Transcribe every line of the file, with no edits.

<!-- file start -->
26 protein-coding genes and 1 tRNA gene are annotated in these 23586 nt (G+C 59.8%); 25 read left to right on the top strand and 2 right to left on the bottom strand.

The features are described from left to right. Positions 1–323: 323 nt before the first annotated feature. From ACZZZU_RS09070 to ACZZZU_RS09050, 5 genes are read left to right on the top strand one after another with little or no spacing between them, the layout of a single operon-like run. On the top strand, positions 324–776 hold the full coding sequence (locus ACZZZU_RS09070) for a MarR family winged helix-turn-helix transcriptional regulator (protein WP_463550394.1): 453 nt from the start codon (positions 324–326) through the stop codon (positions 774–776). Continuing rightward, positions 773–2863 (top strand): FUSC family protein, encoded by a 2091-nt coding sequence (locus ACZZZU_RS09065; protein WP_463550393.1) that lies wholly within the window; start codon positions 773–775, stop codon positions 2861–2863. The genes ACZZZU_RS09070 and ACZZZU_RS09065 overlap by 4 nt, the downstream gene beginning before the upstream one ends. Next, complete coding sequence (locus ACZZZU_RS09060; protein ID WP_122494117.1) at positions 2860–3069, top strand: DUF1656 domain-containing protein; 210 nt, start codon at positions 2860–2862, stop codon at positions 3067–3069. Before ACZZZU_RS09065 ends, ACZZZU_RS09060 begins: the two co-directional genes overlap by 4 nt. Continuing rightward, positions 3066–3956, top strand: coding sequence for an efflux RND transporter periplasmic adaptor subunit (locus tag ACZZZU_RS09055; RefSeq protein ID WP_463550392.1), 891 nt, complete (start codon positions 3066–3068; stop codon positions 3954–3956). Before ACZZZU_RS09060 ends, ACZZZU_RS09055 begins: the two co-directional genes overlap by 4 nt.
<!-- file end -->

26 protein-coding genes and 1 tRNA gene are annotated in these 23586 nt (G+C 59.8%); 25 read left to right on the top strand and 2 right to left on the bottom strand.

The features are described from left to right. Positions 1–323: 323 nt before the first annotated feature. From ACZZZU_RS09070 to ACZZZU_RS09050, 5 genes are read left to right on the top strand one after another with little or no spacing between them, the layout of a single operon-like run. On the top strand, positions 324–776 hold the full coding sequence (locus ACZZZU_RS09070) for a MarR family winged helix-turn-helix transcriptional regulator (protein WP_463550394.1): 453 nt from the start codon (positions 324–326) through the stop codon (positions 774–776). Continuing rightward, positions 773–2863 (top strand): FUSC family protein, encoded by a 2091-nt coding sequence (locus ACZZZU_RS09065; protein WP_463550393.1) that lies wholly within the window; start codon positions 773–775, stop codon positions 2861–2863. The genes ACZZZU_RS09070 and ACZZZU_RS09065 overlap by 4 nt, the downstream gene beginning before the upstream one ends. Next, complete coding sequence (locus ACZZZU_RS09060; protein ID WP_122494117.1) at positions 2860–3069, top strand: DUF1656 domain-containing protein; 210 nt, start codon at positions 2860–2862, stop codon at positions 3067–3069. Before ACZZZU_RS09065 ends, ACZZZU_RS09060 begins: the two co-directional genes overlap by 4 nt. Continuing rightward, positions 3066–3956, top strand: coding sequence for an efflux RND transporter periplasmic adaptor subunit (locus tag ACZZZU_RS09055; RefSeq protein ID WP_463550392.1), 891 nt, complete (start codon positions 3066–3068; stop codon positions 3954–3956). Before ACZZZU_RS09060 ends, ACZZZU_RS09055 begins: the two co-directional genes overlap by 4 nt.